Another crazed lunatic has gone on a shooting spree in the USA. Robert Bowers stormed into the Tree of Life synagogue in Pittsburgh over the weekend and opened fire on its patrons with an AR-15 semi automatic rifle and 3 handguns killing 11 people and wounding many. The killer yelled anti-sematic comments during his frenzy. Six people were also injured including four police officers. The shooter was described as being an isolated and awkward man who lived alone and struggled with basic interactions. Equity markets in the US closed down for the week with the DOW at -3.0% and the S&P and Nasdaq both around -3.9%. Amazon plunged 10% after its 3rd quarter revenue fell short of expectations and Google was left backtracking after sexual misconduct allegations. This week we have company earnings results for Coca Cola, General Motors, Apple, Starbucks, US Steel and Exon Mobil so we expect the roller coaster to continue well into this week with volatility in equities and currencies. The New Zealand Dollar could come under further pressure on a lack of local data this week if further risk aversion continues. The Bank of Japan (BoJ) releases its interest rate decision Wednesday with investors widely expecting the rate to remain unchanged while a few fine tuning policy changes are expected. US Non-Farm Payroll releases at the end of the week with 190,000 people expected to be formally added to the workforce for October. Average hourly earnings follows with expectations of a jump from 2.8% to 3.1% p/a with US unemployment also releasing around the 3.8% area up from last month’s 3.7%. The US Federal Reserve will be watching these results closely to re-affirm the continued tightening program into 2019.
The Australian Dollar was the worst performing currency last week along with the New Zealand Dollar after falling to multi year lows across the board and dropping to a 2016 low against the US Dollar. The Chinese Yuan made for tough going with the Yuan dropping to its weakest level for over a decade. The Yuan got close to key physiological levels around 7.0 versus the greenback, having not been this low since the Global Financial Crisis of 2008. Chinese policy makers have allowed the depreciation of the Yuan in an effort to keep exporters happy based on the ongoing tariff war with the US. As the Australian Dollar is reliant on a buoyant Chinese economy based Australian natural resources into China, the Aussie has mirrored every move. All eyes will be on Australian Retail Sales and quarterly CPI releasing this week, with another turbulent week expected in global equities we could see the Aussie trade lower on a lack of positive risk sentiment.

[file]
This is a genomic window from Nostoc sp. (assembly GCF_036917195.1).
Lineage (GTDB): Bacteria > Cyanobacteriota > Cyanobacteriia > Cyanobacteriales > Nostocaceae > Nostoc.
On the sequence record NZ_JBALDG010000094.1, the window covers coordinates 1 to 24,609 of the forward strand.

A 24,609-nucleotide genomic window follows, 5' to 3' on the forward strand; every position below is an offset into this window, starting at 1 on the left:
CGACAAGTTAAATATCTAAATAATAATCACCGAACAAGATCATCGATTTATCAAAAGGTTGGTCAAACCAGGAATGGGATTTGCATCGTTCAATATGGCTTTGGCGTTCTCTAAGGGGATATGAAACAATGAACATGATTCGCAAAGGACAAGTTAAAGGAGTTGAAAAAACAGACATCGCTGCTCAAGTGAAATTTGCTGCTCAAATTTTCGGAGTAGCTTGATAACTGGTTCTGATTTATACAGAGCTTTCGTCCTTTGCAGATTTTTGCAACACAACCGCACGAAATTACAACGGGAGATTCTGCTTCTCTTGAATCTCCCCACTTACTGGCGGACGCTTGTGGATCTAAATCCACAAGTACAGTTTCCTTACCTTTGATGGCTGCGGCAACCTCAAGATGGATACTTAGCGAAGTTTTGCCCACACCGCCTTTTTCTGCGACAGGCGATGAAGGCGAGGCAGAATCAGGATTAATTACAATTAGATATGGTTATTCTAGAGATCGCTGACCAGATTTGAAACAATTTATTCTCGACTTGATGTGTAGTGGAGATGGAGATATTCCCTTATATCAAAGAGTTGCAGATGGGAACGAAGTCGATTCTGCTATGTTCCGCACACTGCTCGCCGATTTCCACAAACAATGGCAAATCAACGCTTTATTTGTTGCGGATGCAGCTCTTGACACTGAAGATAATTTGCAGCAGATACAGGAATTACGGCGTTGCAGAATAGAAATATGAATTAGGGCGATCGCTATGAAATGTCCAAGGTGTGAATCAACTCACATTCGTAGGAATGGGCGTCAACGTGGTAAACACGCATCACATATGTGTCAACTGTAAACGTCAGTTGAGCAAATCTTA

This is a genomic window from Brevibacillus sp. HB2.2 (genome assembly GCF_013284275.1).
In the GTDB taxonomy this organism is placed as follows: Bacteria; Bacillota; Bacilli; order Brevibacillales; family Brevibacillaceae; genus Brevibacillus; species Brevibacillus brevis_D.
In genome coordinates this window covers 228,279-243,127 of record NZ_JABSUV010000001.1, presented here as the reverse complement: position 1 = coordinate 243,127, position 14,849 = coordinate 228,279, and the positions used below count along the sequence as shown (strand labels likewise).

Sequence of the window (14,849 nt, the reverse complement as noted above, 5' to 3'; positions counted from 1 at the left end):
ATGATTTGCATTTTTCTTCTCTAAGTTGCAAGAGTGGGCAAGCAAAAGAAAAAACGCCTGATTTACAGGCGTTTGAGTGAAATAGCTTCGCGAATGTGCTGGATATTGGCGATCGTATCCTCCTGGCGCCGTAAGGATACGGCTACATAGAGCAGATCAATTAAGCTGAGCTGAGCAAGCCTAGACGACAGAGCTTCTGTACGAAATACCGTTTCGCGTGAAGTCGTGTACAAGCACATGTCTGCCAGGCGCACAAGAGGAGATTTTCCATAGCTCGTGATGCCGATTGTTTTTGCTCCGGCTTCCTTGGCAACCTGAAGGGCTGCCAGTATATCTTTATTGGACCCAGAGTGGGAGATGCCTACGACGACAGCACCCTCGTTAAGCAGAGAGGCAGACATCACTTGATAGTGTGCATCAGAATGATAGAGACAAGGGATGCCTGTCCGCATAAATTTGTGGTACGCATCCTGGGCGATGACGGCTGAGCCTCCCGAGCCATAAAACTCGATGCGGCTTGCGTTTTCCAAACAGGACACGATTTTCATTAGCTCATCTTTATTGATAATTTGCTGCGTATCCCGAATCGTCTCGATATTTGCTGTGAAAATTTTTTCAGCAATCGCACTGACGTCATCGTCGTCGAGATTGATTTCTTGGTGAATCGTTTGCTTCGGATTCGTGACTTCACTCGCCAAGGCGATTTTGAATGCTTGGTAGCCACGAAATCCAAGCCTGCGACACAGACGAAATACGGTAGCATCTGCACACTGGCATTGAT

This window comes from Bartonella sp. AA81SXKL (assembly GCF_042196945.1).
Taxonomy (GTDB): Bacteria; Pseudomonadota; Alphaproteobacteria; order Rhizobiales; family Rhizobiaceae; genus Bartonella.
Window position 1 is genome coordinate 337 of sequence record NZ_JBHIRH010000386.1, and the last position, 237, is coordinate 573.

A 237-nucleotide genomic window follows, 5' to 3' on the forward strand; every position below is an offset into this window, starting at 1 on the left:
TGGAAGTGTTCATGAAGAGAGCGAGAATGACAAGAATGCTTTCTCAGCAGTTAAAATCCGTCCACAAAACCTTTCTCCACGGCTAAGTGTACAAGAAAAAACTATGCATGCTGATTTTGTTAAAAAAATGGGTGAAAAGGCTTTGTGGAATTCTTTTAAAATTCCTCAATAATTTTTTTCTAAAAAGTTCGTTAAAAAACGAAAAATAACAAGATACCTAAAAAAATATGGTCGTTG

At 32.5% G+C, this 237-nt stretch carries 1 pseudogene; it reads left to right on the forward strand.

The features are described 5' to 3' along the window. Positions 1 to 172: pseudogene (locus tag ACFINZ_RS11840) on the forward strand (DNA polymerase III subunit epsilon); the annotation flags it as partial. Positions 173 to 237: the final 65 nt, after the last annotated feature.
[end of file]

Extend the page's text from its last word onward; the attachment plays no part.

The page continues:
The New Zealand Dollar was the weakest currency last week losing around 3.7% of its value against a basket of 8 other currencies. Dropping to a low against the US Dollar of 0.6470 with heavy selling in Equity markets put massive pressure on the kiwi. With risk averse condition as they were, the NZD was actually fairly resilient considering the falls in equities it should be trading a lot lower. Monday’s trading was light with the NZD/USD pair trading just above the open Tuesday. We expect a trading to remain neutral this week holding the range between 0.6430- 0.6600. Further risk aversion in due with US Company earnings results to continue this week making headwind for the NZD. Friday’s all important Non-Farm Payroll will be watched with interest, figures are expected to be positive for October. We maintain our downward bias, end of month off balance sheet re balancing could also add to kiwi selling pressure over the next couple of days as well. The only local data on the economic docket this week is ANZ Business confidence Friday.
US Company earnings results dominated news late last week with equities all down as a result. The selloff continued with disappointing results from Amazon and Google pulling stocks down further. The S&P fell 1.75% to 2658 a total of 3.9% over the week. Nasdaq was also down 2.07% to 3.8% for the week with the DOW also closing at 24,688 down 1.2% a total of 3.0% on the week. The US Dollar closed the week up 2.7% on its rivals after strong 3rd quarter GDP surprised markets. The result of 3.5% based on a predicted 3.3% shows an economy that has expanded above forecast without any increased inflationary pressures, the perfect storm I’m sure. The only part of the report which is not so rosy is residential investment which is 4% lower making it the third quarterly fall. The last time figures showed a similar trend was in 2008. The figures of new home sales also fell in September to the softest pace since December 2016. With the 30 year fixed mortgage rate shifting from 3.5% to just above 5.0% today the affordability is putting a dampener on sales especially with the Fed still raising rates, this could cause real concerns later. Attention this week lies with US Non-Farm Payroll with employment expected to increase by 190,000 people for October.